In American Graffiti it occurs during Dreyfuss’ phone conversation with the fantasy girl in the T-bird when he learns that they will never meet. His destiny will remain unfulfilled as long as he stays with his old buddies in his claustrophobic but safe hometown. 

Although these examples are triggered by external events, their true power comes from the effect they have on the Hero’s inner journey. By forcing the Hero to experience his deepest doubt, the story positions itself for a final resurgence.

Summary

The big gloom is the lowest point in the Hero’s journey. It is an important indicator of story pace. It defines the point in the journey where the Hero seems the most distant from his goal.

Structure in Stories— a personal perspective

Elmo d Witt and story structure
Elmo de Witt first alerted me to story structure as a foundational aspect of the art of storytelling.


Structure in stories.
Just what is structure and why is it essential to stories? Let me back up a bit first.

Writers love to talk about writing. We chance upon each other at unlikely places, as if by homing signal. 

Some time ago, whilst shopping, I ran into a novelist I had a passing acquaintance with. The conversation quickly turned from the merits of cholesterol-reducing margarine to the study of story structure: I believed in it. He didn’t. We parted amicably enough, but the discussion got me thinking about how my view on the subject has matured over time.

It was Elmo de Witt, the beloved South African filmmaker, who almost three decades ago, suggested to me that story structure could be studied, and that one’s work could be improved because of it. I remember him handing me Syd Field’s The Screenwriters Workbook and asking me to read it. 

“Elmo de Witt once told me that without an understanding of story structure you’re trying to scoop up butterflies in the dark, knowing they are out there, but mostly missing.“

My initial reaction was negative. I had recently graduated from the London international film school having studied the art and technique of filmmaking. I was young, confident – a bit of a know-it-all. What could any reductive approach to story-telling have to offer me? How could talent, spontaneity, flair, be nurtured through formulas? After all, before there were writing courses there were writers.

But as time went on, and I found myself staring at the blank pages on my desk waiting for inspiration, the volume of Elmo’s words ratcheted up in my head.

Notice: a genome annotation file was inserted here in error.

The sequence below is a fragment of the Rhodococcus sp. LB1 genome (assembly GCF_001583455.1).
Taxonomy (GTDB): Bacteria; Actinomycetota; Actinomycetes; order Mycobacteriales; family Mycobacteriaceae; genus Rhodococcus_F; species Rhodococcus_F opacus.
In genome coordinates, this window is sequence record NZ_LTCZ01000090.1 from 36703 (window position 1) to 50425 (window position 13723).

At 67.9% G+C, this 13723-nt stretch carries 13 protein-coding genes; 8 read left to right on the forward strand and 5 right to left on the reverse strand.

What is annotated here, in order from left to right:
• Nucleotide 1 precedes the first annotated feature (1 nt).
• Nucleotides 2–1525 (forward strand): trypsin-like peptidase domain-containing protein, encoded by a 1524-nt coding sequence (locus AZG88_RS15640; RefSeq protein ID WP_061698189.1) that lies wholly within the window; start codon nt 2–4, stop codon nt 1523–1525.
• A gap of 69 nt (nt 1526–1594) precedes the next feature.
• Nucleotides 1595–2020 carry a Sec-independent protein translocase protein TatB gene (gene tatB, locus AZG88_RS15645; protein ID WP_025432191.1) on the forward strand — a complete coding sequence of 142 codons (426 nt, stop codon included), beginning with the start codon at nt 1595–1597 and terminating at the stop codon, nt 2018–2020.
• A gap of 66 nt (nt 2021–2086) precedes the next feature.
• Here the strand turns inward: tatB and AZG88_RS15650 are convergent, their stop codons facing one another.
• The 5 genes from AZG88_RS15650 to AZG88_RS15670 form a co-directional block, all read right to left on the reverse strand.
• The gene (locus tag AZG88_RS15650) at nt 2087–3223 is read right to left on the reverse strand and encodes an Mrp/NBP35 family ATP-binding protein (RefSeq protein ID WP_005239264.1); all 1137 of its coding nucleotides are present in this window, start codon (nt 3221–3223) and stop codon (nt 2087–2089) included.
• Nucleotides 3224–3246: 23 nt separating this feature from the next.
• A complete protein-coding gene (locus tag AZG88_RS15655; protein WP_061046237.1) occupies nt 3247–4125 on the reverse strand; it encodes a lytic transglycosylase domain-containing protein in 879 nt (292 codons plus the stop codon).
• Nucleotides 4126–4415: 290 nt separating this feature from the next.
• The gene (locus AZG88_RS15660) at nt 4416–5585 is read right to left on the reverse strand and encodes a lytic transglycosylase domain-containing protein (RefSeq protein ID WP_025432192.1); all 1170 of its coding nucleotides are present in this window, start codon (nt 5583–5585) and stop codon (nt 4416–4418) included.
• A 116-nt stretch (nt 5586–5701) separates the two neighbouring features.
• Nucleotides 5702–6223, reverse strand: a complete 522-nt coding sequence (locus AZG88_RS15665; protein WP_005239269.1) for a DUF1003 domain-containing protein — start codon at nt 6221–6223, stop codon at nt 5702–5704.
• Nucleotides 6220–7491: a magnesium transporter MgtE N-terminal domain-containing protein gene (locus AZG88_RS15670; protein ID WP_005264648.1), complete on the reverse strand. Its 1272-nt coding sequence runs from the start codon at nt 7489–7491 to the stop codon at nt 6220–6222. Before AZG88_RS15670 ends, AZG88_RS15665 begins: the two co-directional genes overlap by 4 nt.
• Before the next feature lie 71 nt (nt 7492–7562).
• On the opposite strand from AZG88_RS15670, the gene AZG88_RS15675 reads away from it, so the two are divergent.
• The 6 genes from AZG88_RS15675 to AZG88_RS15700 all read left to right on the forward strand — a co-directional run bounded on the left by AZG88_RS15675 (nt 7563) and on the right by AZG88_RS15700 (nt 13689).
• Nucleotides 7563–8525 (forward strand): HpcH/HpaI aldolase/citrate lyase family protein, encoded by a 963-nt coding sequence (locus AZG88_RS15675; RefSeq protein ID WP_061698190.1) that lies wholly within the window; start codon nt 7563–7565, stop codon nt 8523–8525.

I thought deeply about my reticence and I realised that it had less to do with any idealistic rejection of methodology than a fear of how colossal my ignorance on the subject of structure truly was: I had, after all, been recently hired as a resident reader and screenwriter at Elmo de Witt Films. How could I admit I didn’t know much about Syd Field? Rejection of the framework seemed my best defense.

Luckily, my head-in-the-sand attitude didn’t last. I realised in order to reject a piece of advice I first had to understand it.

I began to read the books, and do the exercises, and grow my knowledge. By the time I was ready to reject the framework I found that I didn’t want to. I found that my understanding of structure had freed me from the hit-and-miss aspect of plot creation and allowed me to concentrate more deeply on character, theme, symbol, and story content. 

Although my efforts at the time were directed mainly at the screenplay, I have come to recognise the novel, too, with its admittedly freer, more introspective and lengthier flows, benefits from a deeper understanding of story structure. 

This realisation has been invaluable to me. It has allowed me to move from one form to another with more ease than I could otherwise have managed.

That, at any rate, has been my experience. Perhaps you’ve had a similar experience, too? 

Summary

One of the most valuable lessons writers can learn is to appreciate, then apply, story structure to their own tales.